Congo on the UN agenda

Bishop Djomo

Bishop Djomo

By Joseph Cornelius Donnelly, Head of Caritas Internationalis Delegation to the UN in New York

Bishop Nicolas Djomo Lola, the President of the Democratic Republic of Congo’s Episcopal Conference, arrived last Friday for a quick trip to the United Nations.

The timing could not have been better as Congo was firmly on the UN Security Council agenda. On Thursday, most members of the UN’s Security Council left New York on a mission to Africa, Including a brief stop in Congo.

The Security Council consists of five permanent members and ten elected rotating members. When faced with an issue that impacts on international peace and security, they make great efforts to find a consensus, hopefully in order to act wisely, effectively and with urgent humanitarian concern.

Council members will arrive in war-ravaged eastern Congo and then on to the capital Kinshasa on early this week. The range of pressing issues could keep them there a month never mind a day and a half!

Back in New York, Bishop Djomo came to further quite specific advocacy initiatives launched by a Congolese Bishop’s delegation in December 2008.

Working with our Caritas delegation at the UN, the Bishop updated diplomats on protection issues in the Congo, the sustained vulnerability of child soldiers, the sexual based violence against women and girls.

He came to underscore the Congolese Bishops’ call for a regional conference on the peaceful exploitation of natural resources. The future conference would address the long plague of complex and convoluted corruption and allow Congo’s rich natural resources to become a transparent and honest economic engine.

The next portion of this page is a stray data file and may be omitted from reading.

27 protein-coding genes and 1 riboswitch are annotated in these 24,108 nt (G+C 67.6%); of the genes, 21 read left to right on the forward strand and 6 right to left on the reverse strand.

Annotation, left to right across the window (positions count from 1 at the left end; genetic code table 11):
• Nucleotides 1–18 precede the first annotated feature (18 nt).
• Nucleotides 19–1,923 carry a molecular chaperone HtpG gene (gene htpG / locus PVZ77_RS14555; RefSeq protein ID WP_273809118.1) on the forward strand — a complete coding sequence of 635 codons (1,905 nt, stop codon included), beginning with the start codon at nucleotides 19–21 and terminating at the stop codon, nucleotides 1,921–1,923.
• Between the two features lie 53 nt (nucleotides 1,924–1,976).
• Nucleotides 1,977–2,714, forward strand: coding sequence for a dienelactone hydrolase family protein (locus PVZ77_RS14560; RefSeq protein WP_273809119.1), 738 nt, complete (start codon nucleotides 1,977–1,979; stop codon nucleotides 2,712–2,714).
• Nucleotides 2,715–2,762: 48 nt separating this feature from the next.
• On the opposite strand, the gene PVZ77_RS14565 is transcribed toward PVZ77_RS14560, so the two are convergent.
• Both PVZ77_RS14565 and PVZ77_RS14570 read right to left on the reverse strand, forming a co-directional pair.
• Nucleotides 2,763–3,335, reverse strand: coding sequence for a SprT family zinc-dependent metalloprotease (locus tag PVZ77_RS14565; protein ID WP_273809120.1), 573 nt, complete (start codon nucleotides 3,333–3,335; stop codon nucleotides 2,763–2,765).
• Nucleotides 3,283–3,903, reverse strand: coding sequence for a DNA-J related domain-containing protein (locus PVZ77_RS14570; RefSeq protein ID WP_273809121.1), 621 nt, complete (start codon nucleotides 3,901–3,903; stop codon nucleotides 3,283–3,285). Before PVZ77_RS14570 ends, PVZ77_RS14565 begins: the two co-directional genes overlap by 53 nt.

(Caritas England and Wales/CAFOD’s Pascale Palmer is in Congo with the local Caritas to look at the effects of exploitation of the country’s natural resources.)

Bishop Djomo came with humble strengths and dignity “speaking truth to power” to all who would listen. His testimony rooted in deep pastoral engagement moved listeners in unexpected ways.

Several Security Council members’ expert staff welcomed the eye-witness account of the situation on the ground. Some hoped to update their ambassadors literally as they were travelling to Congo.

International colleagues from the European Union, the Council of Europe, UN officials, non-governmental organizations and faith-based NGOs listened carefully, asking many questions about next steps. The Bishop concluded his marathon by meeting with the Holy See Mission to the UN.

Anyone with ears to hear could better understand what Caritas Congo’s recent US$14 million appeal for humanitarian support means to more than 1.5 million internally displaced people with urgent needs.

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Filed under Advocacy, Africa, Conflicts and Disasters, Congo, Democratic Republic of, Emergencies, Emergencies in Congo, Peacebuilding

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